A patent was taken out a few years ago by Mr. Barton, of the Mint, for a very ingenious method of ornamenting steel and other metals with the prismatic colours. It is effected by engraving with an engine lines on the surface of the metals of extreme minuteness, so as to divide a lineal inch into from 2000 to 10,000 equal parts. Mr. Barton has sometimes proved the correctness and stability of his engine, when drawing lines 2000 in an inch, by leaving out one line intentionally, then taking the machine to pieces; afterwards, on putting it together again, he has introduced the omitted line in its place, without causing it to be distinguishable from the rest.

In applying the principle of striated colours to ornament steel, the effect or pattern is produced upon the polished surface by the point of a diamond; so that either the whole, or a part of the surface, is covered with lines or grooves, whose distance may vary from the one-thousandth to the ten-thousandth of an inch. When these lines are most distant, the prismatic images of any luminous body, seen by reflection from the polished surface, are nearest one another, and the common colourless image; and when the lines are least distant, the coloured images are farthest from one another, and the colours are most vivid. In daylight the colours produced by these minute grooves are scarcely distinguished, unless at the boundary between a dark and a luminous object. In sharp lights, however, and particularly in that of the sun, the colours shine with extraordinary brilliancy, and the play of tints which accompany every luminous image can only be equalled by their matchless exhibition in the reflections of the diamond.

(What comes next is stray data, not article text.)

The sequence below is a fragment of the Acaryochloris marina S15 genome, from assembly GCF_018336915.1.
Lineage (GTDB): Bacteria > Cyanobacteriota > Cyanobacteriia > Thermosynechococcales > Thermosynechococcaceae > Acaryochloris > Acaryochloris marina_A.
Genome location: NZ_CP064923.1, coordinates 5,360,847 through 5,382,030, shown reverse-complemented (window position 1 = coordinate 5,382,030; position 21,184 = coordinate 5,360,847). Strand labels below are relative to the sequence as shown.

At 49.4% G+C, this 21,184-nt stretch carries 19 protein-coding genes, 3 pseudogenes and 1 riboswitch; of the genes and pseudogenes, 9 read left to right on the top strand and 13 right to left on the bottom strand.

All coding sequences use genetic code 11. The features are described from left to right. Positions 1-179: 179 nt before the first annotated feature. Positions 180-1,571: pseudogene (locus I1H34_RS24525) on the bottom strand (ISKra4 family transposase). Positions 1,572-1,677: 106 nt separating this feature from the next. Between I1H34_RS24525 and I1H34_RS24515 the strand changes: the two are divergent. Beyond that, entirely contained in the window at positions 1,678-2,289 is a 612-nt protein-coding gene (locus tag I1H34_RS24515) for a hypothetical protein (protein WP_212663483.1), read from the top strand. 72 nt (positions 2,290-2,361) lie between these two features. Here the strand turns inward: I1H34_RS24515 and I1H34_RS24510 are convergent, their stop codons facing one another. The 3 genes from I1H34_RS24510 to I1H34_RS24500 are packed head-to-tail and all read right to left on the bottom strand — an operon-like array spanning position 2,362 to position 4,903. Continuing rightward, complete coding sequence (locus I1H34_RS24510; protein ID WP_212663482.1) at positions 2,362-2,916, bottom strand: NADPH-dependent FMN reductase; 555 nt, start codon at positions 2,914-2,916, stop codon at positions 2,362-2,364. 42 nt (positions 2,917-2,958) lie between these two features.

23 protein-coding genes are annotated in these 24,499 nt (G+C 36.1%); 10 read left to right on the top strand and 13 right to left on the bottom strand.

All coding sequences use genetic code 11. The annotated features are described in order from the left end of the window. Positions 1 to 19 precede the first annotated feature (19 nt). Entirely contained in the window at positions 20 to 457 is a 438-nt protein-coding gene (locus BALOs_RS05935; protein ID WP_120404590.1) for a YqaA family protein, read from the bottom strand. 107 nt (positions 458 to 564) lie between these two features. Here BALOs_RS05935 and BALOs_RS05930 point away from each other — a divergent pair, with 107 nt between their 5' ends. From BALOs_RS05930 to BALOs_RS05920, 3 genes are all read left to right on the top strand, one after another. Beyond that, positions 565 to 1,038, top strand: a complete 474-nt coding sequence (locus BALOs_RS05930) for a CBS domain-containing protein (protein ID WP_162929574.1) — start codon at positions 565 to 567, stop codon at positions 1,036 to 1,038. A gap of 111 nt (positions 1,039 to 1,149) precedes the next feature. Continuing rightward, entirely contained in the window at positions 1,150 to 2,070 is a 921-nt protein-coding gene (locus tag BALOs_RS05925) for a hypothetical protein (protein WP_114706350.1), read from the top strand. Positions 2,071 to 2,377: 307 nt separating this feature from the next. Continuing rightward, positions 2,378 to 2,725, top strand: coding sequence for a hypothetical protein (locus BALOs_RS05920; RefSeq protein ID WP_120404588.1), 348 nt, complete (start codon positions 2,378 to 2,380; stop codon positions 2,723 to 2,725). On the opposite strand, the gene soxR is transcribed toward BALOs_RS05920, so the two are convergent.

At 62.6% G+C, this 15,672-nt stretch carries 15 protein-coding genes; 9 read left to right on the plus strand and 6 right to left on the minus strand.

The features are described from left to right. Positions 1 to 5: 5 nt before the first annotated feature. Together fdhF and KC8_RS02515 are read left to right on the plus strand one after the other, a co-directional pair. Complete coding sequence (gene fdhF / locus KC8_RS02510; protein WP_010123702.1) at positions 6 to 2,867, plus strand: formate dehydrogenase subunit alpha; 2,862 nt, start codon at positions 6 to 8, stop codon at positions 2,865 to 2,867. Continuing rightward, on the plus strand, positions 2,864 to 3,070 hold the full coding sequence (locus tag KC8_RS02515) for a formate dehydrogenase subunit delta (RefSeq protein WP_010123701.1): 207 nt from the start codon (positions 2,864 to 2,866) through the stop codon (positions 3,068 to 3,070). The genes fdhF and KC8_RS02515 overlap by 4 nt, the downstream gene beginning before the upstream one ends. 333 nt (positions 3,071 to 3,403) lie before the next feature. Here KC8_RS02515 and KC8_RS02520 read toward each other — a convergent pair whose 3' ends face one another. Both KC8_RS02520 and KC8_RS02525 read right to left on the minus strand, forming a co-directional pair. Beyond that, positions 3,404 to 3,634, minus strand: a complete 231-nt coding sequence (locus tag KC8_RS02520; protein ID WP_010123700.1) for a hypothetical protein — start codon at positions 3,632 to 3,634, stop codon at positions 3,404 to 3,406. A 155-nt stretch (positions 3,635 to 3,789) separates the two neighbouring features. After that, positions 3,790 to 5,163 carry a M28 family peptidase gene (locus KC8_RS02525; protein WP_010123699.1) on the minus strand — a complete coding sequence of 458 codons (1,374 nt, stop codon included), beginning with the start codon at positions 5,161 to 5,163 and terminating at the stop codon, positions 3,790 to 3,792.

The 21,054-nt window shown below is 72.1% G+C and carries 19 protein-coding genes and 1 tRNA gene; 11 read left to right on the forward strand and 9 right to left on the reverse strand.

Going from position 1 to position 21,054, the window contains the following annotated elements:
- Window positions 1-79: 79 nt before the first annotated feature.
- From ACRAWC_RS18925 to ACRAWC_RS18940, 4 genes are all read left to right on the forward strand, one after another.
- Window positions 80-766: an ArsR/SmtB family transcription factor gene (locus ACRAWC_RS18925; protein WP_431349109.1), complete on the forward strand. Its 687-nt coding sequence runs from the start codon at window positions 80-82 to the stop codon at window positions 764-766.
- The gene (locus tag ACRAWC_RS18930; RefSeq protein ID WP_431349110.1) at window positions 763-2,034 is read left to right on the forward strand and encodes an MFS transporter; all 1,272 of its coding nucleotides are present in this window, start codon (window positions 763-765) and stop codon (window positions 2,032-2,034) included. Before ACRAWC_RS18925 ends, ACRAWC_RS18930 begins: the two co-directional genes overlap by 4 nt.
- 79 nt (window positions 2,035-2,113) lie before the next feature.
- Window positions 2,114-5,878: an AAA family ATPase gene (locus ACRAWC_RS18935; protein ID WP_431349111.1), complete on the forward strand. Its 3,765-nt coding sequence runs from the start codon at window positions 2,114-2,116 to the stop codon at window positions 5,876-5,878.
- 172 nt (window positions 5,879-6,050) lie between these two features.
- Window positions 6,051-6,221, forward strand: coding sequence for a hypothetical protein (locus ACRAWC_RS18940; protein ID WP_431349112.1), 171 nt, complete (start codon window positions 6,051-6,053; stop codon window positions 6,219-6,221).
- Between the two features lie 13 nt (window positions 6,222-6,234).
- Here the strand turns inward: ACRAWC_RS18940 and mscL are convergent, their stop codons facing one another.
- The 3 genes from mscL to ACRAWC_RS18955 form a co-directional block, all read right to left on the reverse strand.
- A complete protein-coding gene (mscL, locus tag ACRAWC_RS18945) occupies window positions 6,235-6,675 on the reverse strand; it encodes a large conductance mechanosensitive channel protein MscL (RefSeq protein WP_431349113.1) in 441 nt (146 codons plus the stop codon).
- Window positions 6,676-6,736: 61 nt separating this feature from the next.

Steel dyes are engraved in this manner, from which impressions are afterwards taken for the fabrication of various articles, in which the design of the original is very faithfully transferred.